Threonine - Threonine is also very well represented in Moringa, although its content is usually low in many grains and other plant protein sources. This amino acid is important for the formation of collagen and elastin, two main proteins of the skin. It also helps to protect the liver and has a lipotropic function (against fatty liver). Threonine is present in high concentrations in the heart, central nervous system and skeletal muscle. It maintains their health and normal functions. It also enhances the immune system by aiding in the production of antibodies, and promotes thymus (a gland vital for the function of the immune system) growth and related activity. Other vital nutrients are also better absorbed when threonine is presen in the food. Some use threonine supplements in certain cases of depression. Infants need much more (8 times) threonine per body weight than adults.
Tryptophan- An essential amino acid, tryptophan is required for the production of niacin ( vitamin B3) and serotonin (the neurotransmitter involved in relaxation and sleep) among others. Therefore, tryptophan helps to control depression and insomnia, stabilizes emotional moods, and it also eases perception of pain, and might combat inflammation. It also aids to control hyperactivity in children and alleviates stress. Although tryptophan is the rarest of all amino acids to be found in protein’s composition, it plays an important role in reducing stress-related mood disorders, and helps relaxation and good sleep! We all need some extra tryptophan sometimes! Supplements of tryptophan are not approved in the USA, so, when needed, we have to get it from food. Moringa is an excellent plant source of tryptophan, and its concentration in the leaves exceeds the concentration in soy beans. Since some migraine sufferers have abnormally low levels of tryptophan, it is believed that tryptophan can also ease the pains as sociated with certain types of migraines.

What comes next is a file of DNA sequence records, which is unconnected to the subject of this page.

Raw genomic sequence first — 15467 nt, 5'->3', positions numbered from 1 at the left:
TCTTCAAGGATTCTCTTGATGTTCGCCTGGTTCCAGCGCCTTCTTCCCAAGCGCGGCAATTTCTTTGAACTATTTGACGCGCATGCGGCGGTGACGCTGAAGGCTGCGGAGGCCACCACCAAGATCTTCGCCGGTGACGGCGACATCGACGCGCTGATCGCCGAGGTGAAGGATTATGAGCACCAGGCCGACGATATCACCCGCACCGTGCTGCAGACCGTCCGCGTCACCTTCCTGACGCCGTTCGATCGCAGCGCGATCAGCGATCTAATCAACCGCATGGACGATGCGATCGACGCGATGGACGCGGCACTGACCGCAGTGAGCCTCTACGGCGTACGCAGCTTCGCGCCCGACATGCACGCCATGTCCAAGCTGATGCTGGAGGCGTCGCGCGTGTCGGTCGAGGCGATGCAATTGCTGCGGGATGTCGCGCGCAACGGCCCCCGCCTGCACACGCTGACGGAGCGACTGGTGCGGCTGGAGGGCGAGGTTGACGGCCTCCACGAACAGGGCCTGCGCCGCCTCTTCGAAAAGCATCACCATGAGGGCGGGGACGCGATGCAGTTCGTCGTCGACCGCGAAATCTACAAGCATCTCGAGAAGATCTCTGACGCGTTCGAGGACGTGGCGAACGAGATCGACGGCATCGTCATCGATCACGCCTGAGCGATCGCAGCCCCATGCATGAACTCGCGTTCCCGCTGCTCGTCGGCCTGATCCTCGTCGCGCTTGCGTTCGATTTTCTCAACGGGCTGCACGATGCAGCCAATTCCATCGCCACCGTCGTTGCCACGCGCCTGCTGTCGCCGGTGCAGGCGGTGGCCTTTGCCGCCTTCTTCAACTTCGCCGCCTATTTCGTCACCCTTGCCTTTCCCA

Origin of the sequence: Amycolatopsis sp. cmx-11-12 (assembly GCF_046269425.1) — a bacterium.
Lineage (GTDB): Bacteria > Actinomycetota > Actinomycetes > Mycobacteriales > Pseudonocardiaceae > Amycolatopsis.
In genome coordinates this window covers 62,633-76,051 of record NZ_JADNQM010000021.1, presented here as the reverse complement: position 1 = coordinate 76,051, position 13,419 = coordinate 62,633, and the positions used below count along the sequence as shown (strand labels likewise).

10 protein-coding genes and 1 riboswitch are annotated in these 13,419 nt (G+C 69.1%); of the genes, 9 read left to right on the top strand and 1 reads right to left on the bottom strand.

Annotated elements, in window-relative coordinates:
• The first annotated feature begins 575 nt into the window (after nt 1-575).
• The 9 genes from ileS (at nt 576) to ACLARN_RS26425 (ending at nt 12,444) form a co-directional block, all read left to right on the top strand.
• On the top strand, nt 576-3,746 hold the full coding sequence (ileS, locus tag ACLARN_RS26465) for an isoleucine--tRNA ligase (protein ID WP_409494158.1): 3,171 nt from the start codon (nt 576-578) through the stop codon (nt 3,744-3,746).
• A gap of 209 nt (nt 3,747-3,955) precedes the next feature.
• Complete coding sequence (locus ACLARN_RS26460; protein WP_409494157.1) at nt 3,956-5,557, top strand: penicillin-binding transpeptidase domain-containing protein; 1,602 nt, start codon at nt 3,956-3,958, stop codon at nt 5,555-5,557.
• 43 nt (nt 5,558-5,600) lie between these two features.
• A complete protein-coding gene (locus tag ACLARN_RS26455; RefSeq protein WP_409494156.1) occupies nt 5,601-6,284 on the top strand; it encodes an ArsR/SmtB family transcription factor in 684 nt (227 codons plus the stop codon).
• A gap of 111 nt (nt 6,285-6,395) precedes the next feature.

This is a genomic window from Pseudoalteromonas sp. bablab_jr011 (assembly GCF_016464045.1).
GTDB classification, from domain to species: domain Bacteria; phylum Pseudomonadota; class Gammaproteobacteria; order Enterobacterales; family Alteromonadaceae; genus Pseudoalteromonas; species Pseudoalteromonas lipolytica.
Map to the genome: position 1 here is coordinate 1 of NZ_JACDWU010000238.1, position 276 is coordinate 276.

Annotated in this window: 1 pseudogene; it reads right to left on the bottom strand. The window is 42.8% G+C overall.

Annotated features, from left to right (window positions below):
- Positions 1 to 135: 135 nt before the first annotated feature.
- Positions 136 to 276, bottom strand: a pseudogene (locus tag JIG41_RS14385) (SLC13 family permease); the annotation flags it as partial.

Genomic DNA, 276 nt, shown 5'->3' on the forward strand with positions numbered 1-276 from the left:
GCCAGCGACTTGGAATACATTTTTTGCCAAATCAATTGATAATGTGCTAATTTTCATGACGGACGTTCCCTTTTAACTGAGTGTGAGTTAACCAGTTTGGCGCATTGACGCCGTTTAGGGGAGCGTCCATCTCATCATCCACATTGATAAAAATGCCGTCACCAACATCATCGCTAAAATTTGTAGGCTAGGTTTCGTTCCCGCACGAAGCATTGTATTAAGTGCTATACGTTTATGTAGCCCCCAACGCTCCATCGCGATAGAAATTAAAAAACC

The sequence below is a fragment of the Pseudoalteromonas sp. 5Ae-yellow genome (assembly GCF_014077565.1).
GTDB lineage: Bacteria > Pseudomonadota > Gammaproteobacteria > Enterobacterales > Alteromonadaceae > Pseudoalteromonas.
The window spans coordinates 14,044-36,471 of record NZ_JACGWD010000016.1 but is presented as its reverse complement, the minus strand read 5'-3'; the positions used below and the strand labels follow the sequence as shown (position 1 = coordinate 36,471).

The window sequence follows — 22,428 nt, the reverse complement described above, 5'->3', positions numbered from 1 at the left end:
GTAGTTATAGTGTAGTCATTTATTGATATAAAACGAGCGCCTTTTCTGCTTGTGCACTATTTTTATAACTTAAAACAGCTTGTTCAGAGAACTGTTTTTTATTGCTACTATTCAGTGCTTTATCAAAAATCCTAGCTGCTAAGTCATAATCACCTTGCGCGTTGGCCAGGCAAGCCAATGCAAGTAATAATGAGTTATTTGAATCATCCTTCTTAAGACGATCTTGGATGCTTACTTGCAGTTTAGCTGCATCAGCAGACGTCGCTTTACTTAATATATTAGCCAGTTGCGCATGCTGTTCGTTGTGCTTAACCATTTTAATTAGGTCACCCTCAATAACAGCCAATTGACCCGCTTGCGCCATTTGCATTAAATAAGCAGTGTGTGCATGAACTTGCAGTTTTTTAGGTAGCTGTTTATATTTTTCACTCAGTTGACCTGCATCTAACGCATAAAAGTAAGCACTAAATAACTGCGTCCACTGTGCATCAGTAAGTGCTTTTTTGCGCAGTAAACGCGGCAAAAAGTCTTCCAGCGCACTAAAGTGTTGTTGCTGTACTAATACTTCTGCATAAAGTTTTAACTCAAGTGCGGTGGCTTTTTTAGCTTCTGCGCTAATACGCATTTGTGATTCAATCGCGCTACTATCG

Valine - unlike tryptophan, valine has a stimulant effect. It is needed for muscle metabolism and structure, general tissue repair and the maintenance of a high concentrations in muscles, similar to related amino acids, isoleucine and leucine. These three branched-chain amino acids can be used as an energy source by muscle tissue, thus preserving the use of glucose and supplying stamina. Studies have shown that these amino acids are useful in restoring muscle mass in people with liver disease, or after physical stress, injuries and surgery. Moringa leaves are at least as rich (if not more) as soy beans (and soy protein concentrate) in valine.
Moringa is one of the very few plant sources that contain all 9 essential amino acids.
Moringa’s essential amino acids presence and digestibility are as good as soy (one of the best protein sources). Soy is often a highly processed product while Moringa is presented in its natural state.
Moringa’s essential amino acids presence and digestibility are better than those required by the standards of WHO, FAO and UNO. Moringa, even in small portions, provides adequate amounts of protein nutrients for everyone, including healthy or medically compromised individuals, children, senior adults, lactose intolerant individuals, vegetarians and people with soy allergies.
Amino Acid Content of Moringa
All values are per 100 grams of edible portion.
Moringa is not genetically modified or altered by humans.
Moringa is considered to have the highest protein ratio of any plant so far identified!